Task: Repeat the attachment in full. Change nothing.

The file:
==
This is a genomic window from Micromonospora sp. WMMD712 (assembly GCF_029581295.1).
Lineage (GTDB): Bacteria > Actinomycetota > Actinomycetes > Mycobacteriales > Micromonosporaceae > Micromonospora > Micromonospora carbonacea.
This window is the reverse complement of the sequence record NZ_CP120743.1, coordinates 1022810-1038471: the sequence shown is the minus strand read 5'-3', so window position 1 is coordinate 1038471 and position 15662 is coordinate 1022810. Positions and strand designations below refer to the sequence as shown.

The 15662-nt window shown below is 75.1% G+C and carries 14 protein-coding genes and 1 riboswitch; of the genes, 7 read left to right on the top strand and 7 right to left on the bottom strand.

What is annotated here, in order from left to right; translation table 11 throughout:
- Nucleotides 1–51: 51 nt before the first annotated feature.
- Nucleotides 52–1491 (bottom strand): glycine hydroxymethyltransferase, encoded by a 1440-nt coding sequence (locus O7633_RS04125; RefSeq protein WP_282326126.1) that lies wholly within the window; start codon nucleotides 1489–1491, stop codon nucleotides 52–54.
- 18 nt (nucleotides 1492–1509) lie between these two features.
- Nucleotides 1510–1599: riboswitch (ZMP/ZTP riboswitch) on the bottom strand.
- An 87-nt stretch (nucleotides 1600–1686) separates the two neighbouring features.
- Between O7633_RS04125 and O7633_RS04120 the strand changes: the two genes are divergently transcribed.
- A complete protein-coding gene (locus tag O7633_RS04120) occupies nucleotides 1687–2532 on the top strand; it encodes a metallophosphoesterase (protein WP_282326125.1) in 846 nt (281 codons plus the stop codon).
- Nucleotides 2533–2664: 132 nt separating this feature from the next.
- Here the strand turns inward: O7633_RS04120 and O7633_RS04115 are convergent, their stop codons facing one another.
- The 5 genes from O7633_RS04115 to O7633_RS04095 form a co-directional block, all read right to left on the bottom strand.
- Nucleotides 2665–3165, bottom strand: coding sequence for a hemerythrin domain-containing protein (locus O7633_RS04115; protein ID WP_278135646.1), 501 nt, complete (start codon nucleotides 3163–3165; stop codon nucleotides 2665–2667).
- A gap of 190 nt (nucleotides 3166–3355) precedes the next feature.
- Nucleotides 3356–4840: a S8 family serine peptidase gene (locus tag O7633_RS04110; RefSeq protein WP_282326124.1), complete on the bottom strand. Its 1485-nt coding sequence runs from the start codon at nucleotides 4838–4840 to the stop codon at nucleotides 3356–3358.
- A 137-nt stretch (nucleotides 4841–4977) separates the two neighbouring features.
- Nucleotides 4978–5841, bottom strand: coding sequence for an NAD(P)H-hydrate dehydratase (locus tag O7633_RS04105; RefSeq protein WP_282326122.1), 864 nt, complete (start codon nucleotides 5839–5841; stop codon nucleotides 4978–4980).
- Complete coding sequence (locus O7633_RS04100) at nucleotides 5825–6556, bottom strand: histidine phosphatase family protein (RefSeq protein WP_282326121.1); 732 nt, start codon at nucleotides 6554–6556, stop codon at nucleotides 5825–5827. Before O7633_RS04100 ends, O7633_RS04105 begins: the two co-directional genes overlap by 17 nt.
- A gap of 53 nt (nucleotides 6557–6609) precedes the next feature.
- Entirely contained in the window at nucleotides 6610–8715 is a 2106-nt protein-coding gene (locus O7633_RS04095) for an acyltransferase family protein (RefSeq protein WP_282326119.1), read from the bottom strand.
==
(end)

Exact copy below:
This is a genomic window from Micromonospora sp. WMMD712 (assembly GCF_029581295.1).
Lineage (GTDB): Bacteria > Actinomycetota > Actinomycetes > Mycobacteriales > Micromonosporaceae > Micromonospora > Micromonospora carbonacea.
This window is the reverse complement of the sequence record NZ_CP120743.1, coordinates 1022810-1038471: the sequence shown is the minus strand read 5'-3', so window position 1 is coordinate 1038471 and position 15662 is coordinate 1022810. Positions and strand designations below refer to the sequence as shown.

The 15662-nt window shown below is 75.1% G+C and carries 14 protein-coding genes and 1 riboswitch; of the genes, 7 read left to right on the top strand and 7 right to left on the bottom strand.

What is annotated here, in order from left to right; translation table 11 throughout:
- Nucleotides 1–51: 51 nt before the first annotated feature.
- Nucleotides 52–1491 (bottom strand): glycine hydroxymethyltransferase, encoded by a 1440-nt coding sequence (locus O7633_RS04125; RefSeq protein WP_282326126.1) that lies wholly within the window; start codon nucleotides 1489–1491, stop codon nucleotides 52–54.
- 18 nt (nucleotides 1492–1509) lie between these two features.
- Nucleotides 1510–1599: riboswitch (ZMP/ZTP riboswitch) on the bottom strand.
- An 87-nt stretch (nucleotides 1600–1686) separates the two neighbouring features.
- Between O7633_RS04125 and O7633_RS04120 the strand changes: the two genes are divergently transcribed.
- A complete protein-coding gene (locus tag O7633_RS04120) occupies nucleotides 1687–2532 on the top strand; it encodes a metallophosphoesterase (protein WP_282326125.1) in 846 nt (281 codons plus the stop codon).
- Nucleotides 2533–2664: 132 nt separating this feature from the next.
- Here the strand turns inward: O7633_RS04120 and O7633_RS04115 are convergent, their stop codons facing one another.
- The 5 genes from O7633_RS04115 to O7633_RS04095 form a co-directional block, all read right to left on the bottom strand.
- Nucleotides 2665–3165, bottom strand: coding sequence for a hemerythrin domain-containing protein (locus O7633_RS04115; protein ID WP_278135646.1), 501 nt, complete (start codon nucleotides 3163–3165; stop codon nucleotides 2665–2667).
- A gap of 190 nt (nucleotides 3166–3355) precedes the next feature.
- Nucleotides 3356–4840: a S8 family serine peptidase gene (locus tag O7633_RS04110; RefSeq protein WP_282326124.1), complete on the bottom strand. Its 1485-nt coding sequence runs from the start codon at nucleotides 4838–4840 to the stop codon at nucleotides 3356–3358.
- A 137-nt stretch (nucleotides 4841–4977) separates the two neighbouring features.
- Nucleotides 4978–5841, bottom strand: coding sequence for an NAD(P)H-hydrate dehydratase (locus tag O7633_RS04105; RefSeq protein WP_282326122.1), 864 nt, complete (start codon nucleotides 5839–5841; stop codon nucleotides 4978–4980).
- Complete coding sequence (locus O7633_RS04100) at nucleotides 5825–6556, bottom strand: histidine phosphatase family protein (RefSeq protein WP_282326121.1); 732 nt, start codon at nucleotides 6554–6556, stop codon at nucleotides 5825–5827. Before O7633_RS04100 ends, O7633_RS04105 begins: the two co-directional genes overlap by 17 nt.
- A gap of 53 nt (nucleotides 6557–6609) precedes the next feature.
- Entirely contained in the window at nucleotides 6610–8715 is a 2106-nt protein-coding gene (locus O7633_RS04095) for an acyltransferase family protein (RefSeq protein WP_282326119.1), read from the bottom strand.